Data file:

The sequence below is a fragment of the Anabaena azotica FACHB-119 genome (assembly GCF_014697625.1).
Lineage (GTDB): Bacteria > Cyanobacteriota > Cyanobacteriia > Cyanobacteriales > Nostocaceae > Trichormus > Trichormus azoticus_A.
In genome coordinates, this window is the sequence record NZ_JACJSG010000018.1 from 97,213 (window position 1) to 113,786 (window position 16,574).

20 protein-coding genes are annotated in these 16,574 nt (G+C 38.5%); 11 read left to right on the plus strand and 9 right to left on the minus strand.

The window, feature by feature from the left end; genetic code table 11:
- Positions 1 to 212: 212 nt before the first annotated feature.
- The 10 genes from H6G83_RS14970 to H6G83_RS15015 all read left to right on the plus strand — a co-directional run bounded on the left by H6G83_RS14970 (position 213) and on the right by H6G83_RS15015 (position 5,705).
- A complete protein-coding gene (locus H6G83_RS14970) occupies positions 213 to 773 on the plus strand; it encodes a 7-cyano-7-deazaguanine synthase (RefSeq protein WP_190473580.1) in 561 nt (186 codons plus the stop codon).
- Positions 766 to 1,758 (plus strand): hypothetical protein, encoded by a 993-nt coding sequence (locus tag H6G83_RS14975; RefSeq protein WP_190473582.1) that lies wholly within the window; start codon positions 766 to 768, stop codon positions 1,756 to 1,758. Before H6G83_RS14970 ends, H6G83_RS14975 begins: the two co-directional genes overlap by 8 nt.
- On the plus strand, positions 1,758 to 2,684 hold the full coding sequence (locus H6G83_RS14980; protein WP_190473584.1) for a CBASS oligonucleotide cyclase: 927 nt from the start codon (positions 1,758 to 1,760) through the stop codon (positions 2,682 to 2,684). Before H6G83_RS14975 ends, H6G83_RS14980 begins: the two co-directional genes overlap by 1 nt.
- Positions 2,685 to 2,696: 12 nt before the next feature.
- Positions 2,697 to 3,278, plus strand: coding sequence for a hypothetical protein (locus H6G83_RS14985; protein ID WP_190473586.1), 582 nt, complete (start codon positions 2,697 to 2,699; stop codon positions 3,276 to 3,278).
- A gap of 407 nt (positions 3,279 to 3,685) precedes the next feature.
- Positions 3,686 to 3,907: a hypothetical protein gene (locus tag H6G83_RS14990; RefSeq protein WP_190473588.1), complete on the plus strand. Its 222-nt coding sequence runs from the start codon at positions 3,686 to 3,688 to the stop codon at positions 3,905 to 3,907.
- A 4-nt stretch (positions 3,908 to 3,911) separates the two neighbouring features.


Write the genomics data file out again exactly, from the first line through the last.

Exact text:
The sequence below is a fragment of the Anabaena azotica FACHB-119 genome (assembly GCF_014697625.1).
Lineage (GTDB): Bacteria > Cyanobacteriota > Cyanobacteriia > Cyanobacteriales > Nostocaceae > Trichormus > Trichormus azoticus_A.
In genome coordinates, this window is the sequence record NZ_JACJSG010000018.1 from 97,213 (window position 1) to 113,786 (window position 16,574).

20 protein-coding genes are annotated in these 16,574 nt (G+C 38.5%); 11 read left to right on the plus strand and 9 right to left on the minus strand.

The window, feature by feature from the left end; genetic code table 11:
- Positions 1 to 212: 212 nt before the first annotated feature.
- The 10 genes from H6G83_RS14970 to H6G83_RS15015 all read left to right on the plus strand — a co-directional run bounded on the left by H6G83_RS14970 (position 213) and on the right by H6G83_RS15015 (position 5,705).
- A complete protein-coding gene (locus H6G83_RS14970) occupies positions 213 to 773 on the plus strand; it encodes a 7-cyano-7-deazaguanine synthase (RefSeq protein WP_190473580.1) in 561 nt (186 codons plus the stop codon).
- Positions 766 to 1,758 (plus strand): hypothetical protein, encoded by a 993-nt coding sequence (locus tag H6G83_RS14975; RefSeq protein WP_190473582.1) that lies wholly within the window; start codon positions 766 to 768, stop codon positions 1,756 to 1,758. Before H6G83_RS14970 ends, H6G83_RS14975 begins: the two co-directional genes overlap by 8 nt.
- On the plus strand, positions 1,758 to 2,684 hold the full coding sequence (locus H6G83_RS14980; protein WP_190473584.1) for a CBASS oligonucleotide cyclase: 927 nt from the start codon (positions 1,758 to 1,760) through the stop codon (positions 2,682 to 2,684). Before H6G83_RS14975 ends, H6G83_RS14980 begins: the two co-directional genes overlap by 1 nt.
- Positions 2,685 to 2,696: 12 nt before the next feature.
- Positions 2,697 to 3,278, plus strand: coding sequence for a hypothetical protein (locus H6G83_RS14985; protein ID WP_190473586.1), 582 nt, complete (start codon positions 2,697 to 2,699; stop codon positions 3,276 to 3,278).
- A gap of 407 nt (positions 3,279 to 3,685) precedes the next feature.
- Positions 3,686 to 3,907: a hypothetical protein gene (locus tag H6G83_RS14990; RefSeq protein WP_190473588.1), complete on the plus strand. Its 222-nt coding sequence runs from the start codon at positions 3,686 to 3,688 to the stop codon at positions 3,905 to 3,907.
- A 4-nt stretch (positions 3,908 to 3,911) separates the two neighbouring features.